RSS Twitter Facebook YouTube
Expand Menu

Second Thoughts Game #19: White Sox 3, Indians 2

Cleveland once again cannot solve the mystery of Quintana

Second Thoughts Game #19: White Sox 3, Indians 2
Jose Quintana (Photo: Chicago Tribune)
April 25, 2013
Share via: Share: Facebook Share: Twitter Share: Google Share: Pinterest Share: Print Share: Email

Pre-Game Commentary

Coming off three straight wins to climb back to 8-10, the Indians needed to solve Jorge Quintana to leave Chicago with a rain-shortened series sweep. Two weeks ago, Quintana pitched seven innings of one-hit baseball against the Indians, and he was facing a lineup without Michael BournCarlos Santana, and Asdrubal Cabrera during this game. From the start, this looked like a tough game to win.

The Whole Nine

1. Zach McAllister wasn’t particularly good in this game. The obvious issue was his control with the five walks given up. After not allowing a free pass in his first two starts, he’s now allowed eight in the previous two. To his credit, he limited the damage and was effective in working out of trouble. The Indians would take this start from several of their starters, but you can’t help but be optimistic for more from McAllister.

2. The big blow in this game was Alex Rios’ two-run homer in the fifth inning. With two outs and a 0-2 count McAllister left a pitch elevated that effectively put the Indians away. McAllister will give up his fair share of home runs this year. His 1.36 HR/9 rate last year would have been 13th worst in the American League had he qualified.

3. I wasn’t sure why Francona decided to bring McAllister back out for the sixth inning. He was around a hundred pitches and his control was off all game. This wasn’t something that cost the team, but I found the move odd considering he has a pretty well-rested bullpen and an off-day on Thursday. The dominance of the Indians relievers right now allows him the ability to pull his starter as early as needed to give the offense a chance to comeback.

4. Speaking of the bullpen, I feel we could say this after every game, but they were great once again. The relief corps has now combined to go 19 straight scoreless innings and 21 innings without giving up an earned run. If only we could package all of them together into one or two great starting pitchers.

5. The Indians’ offense had chances to tie the game in the top of the sixth inning. With the score 3-2 and only one out, I loved the aggressiveness by Jason Kipnis in stealing second and third base. With Nick Swisher up and a sacrifice fly all that was needed to tie the game, the Indians have to get that run home. If that run scores and the game is turned over to the bullpen, considering the streak their on, we would have had a great chance to win.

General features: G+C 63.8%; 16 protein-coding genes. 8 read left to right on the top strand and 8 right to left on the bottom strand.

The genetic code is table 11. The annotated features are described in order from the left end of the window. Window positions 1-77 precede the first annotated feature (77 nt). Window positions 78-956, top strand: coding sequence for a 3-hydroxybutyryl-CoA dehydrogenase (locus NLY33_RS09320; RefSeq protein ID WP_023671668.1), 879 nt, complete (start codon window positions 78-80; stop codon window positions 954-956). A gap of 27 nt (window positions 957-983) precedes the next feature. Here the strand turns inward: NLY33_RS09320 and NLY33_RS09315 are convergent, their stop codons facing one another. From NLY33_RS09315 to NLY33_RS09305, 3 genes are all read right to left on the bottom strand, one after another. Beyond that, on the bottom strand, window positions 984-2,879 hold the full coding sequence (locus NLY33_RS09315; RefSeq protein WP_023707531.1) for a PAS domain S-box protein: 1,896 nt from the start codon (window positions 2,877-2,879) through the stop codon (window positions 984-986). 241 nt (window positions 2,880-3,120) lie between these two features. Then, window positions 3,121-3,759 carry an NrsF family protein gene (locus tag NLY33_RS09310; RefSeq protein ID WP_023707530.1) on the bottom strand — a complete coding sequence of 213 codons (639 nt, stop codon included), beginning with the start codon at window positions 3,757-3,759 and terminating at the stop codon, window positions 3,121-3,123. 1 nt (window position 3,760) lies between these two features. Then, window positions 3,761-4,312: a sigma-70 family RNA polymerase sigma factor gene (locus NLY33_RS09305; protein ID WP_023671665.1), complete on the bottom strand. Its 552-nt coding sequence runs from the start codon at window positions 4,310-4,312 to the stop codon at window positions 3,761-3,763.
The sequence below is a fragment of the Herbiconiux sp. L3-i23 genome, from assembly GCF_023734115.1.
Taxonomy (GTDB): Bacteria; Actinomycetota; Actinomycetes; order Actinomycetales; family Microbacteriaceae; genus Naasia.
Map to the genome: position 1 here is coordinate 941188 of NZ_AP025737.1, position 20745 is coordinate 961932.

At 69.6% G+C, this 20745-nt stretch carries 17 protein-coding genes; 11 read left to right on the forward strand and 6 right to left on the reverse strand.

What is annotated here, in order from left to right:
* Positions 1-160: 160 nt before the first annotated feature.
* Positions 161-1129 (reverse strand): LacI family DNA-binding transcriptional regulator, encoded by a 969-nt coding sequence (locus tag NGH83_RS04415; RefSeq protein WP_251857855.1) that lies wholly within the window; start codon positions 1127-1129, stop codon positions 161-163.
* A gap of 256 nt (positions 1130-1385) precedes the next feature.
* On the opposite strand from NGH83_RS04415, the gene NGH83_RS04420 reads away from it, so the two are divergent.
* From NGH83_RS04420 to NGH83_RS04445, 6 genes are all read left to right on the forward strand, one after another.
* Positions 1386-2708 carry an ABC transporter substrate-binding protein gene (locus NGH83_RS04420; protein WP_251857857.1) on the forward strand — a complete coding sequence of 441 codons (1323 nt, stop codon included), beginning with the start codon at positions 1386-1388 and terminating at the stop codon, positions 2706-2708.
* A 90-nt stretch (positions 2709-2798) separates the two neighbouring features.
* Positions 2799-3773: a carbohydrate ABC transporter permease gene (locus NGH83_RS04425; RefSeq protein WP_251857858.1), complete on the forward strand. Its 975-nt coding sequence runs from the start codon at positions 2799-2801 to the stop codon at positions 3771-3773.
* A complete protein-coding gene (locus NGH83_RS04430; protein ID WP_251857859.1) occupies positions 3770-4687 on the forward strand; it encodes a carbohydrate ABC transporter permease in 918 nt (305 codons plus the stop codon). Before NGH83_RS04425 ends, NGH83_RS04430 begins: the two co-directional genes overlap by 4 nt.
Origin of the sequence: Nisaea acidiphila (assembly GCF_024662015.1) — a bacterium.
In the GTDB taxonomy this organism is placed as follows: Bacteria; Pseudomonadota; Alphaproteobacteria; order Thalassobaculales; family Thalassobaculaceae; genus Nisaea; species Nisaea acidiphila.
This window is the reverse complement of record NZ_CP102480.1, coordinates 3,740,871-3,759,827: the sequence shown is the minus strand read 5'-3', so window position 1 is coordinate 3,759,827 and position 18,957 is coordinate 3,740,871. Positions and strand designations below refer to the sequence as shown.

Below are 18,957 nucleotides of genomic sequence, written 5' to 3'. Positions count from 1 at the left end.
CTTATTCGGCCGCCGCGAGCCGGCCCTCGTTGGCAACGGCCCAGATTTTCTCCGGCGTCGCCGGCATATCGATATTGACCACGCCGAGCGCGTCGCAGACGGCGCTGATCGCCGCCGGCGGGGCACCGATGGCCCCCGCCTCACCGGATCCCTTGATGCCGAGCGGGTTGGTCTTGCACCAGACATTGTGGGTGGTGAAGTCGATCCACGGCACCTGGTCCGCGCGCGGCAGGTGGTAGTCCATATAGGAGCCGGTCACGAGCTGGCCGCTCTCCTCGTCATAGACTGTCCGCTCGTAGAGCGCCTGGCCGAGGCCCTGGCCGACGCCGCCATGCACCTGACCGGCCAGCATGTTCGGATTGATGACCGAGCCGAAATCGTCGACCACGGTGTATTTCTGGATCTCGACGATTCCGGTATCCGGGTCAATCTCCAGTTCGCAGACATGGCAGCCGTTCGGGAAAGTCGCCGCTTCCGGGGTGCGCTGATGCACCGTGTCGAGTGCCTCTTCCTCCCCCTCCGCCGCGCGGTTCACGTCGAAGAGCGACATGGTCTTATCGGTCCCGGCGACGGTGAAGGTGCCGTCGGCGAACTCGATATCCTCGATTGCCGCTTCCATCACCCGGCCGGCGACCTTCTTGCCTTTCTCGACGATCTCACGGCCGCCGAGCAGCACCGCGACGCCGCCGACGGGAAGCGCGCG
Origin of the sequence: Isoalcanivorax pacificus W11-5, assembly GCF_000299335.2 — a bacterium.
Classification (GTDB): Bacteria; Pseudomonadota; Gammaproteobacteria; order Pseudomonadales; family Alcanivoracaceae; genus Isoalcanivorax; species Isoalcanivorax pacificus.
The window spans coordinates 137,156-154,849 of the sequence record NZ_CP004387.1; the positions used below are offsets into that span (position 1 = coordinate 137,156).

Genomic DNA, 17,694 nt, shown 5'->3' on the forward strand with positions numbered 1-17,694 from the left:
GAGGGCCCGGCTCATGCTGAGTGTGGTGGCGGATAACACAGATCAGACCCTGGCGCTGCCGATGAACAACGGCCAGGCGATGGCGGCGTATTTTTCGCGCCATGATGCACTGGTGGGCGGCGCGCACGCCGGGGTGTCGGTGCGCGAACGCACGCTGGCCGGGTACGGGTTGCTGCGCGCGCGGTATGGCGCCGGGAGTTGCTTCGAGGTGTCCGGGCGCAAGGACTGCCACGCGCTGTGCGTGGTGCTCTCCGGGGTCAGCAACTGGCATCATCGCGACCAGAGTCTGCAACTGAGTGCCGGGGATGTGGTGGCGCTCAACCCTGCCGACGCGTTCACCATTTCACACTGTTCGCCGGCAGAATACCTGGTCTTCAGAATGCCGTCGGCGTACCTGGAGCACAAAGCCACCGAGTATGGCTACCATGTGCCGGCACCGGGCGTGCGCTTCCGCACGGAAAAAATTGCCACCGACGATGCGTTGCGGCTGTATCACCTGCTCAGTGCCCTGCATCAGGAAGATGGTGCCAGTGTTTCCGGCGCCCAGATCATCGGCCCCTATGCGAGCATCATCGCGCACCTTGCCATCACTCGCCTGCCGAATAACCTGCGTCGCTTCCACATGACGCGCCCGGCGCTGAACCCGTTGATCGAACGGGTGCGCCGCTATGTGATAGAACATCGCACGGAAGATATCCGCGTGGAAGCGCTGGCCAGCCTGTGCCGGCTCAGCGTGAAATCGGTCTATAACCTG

6. On that same note, the Indians have played 19 games thus far. In 12 of those games they have scored three runs or fewer. When scoring 4 or more runs the team is 5-2. The problems in the rotation are one thing, but at this point in the season point the fingers at the offense for the 8-11 record. If you take away the 13-run game in Tampa and the 19-run game in Houston, this offense would be at the bottom of the American League. It has to turn around eventually, right?

7. Lonnie Chisenhall’s walk in the sixth inning was only his 2nd on the year in 56 at-bats. If that wasn’t troubling enough, his strikeout rate is second to only Drew Stubbs on the team. The power numbers are making his overall numbers look passable, but Chisenhall is a long, long way from the breakout year we were hopeful for.

8. Interesting numbers to pass on regarding Mark Reynolds: Last year Reynolds hit .220 with a .282 batting average on balls in play (BABIP). So far, he’s batting .283 with a .263 BABIP. Meaning, even though he’s posting a batting average that’s 50 points higher than his career average, it’s not the result of good luck. I don’t know if that means it’s sustainable or not, but his fast start doesn’t seem like a complete fluke. He’ll come down to earth some, but I don’t think we need to brace for a .220 batting average and 200 strikeout season anymore.

9. Prior to the game the Indians activated Lou Marson from the disabled list and sent Yan Gomes back to AAA. It was an expected move that makes perfect sense. To me though, Yan Gomes is the backup catcher. If Carlos Santana has to miss significant time with injury I would imagine/hope that Gomes gets the majority of the playing time in his absence. Gomes has some holes in his swing, which we knew, but his defense looked much better than expected. Overall, he’s much more dynamic than Marson.

Post-Game Commentary

This was a disappointing game to lose. The Indians had a great opportunity to tie this game up the sixth but didn’t get the job done. It’s another loss that you have to credit to the offense. Zach McAllister wasn’t sharp, but he gave the team a chance to win for a fourth straight outing and has only a 1-3 record to show for it. We’ll need the offense to step up next series, with Scott Kazmir and Ubaldo Jimenez pitching the first two games of the series against Kansas City’s Ervin Santana and Jeremy Guthrie. Here’s to hoping for the best.

User Comments

April 25, 2013 - 7:32 PM EDT
Hope I'm wrong but have a lot of doubt on chisenhall. Just something about him says .260 hitter. And a below avg fielder.

We really need to pick up to the offense. Really disappointing to date.

Your Name:
Leave a Comment:
Security Code: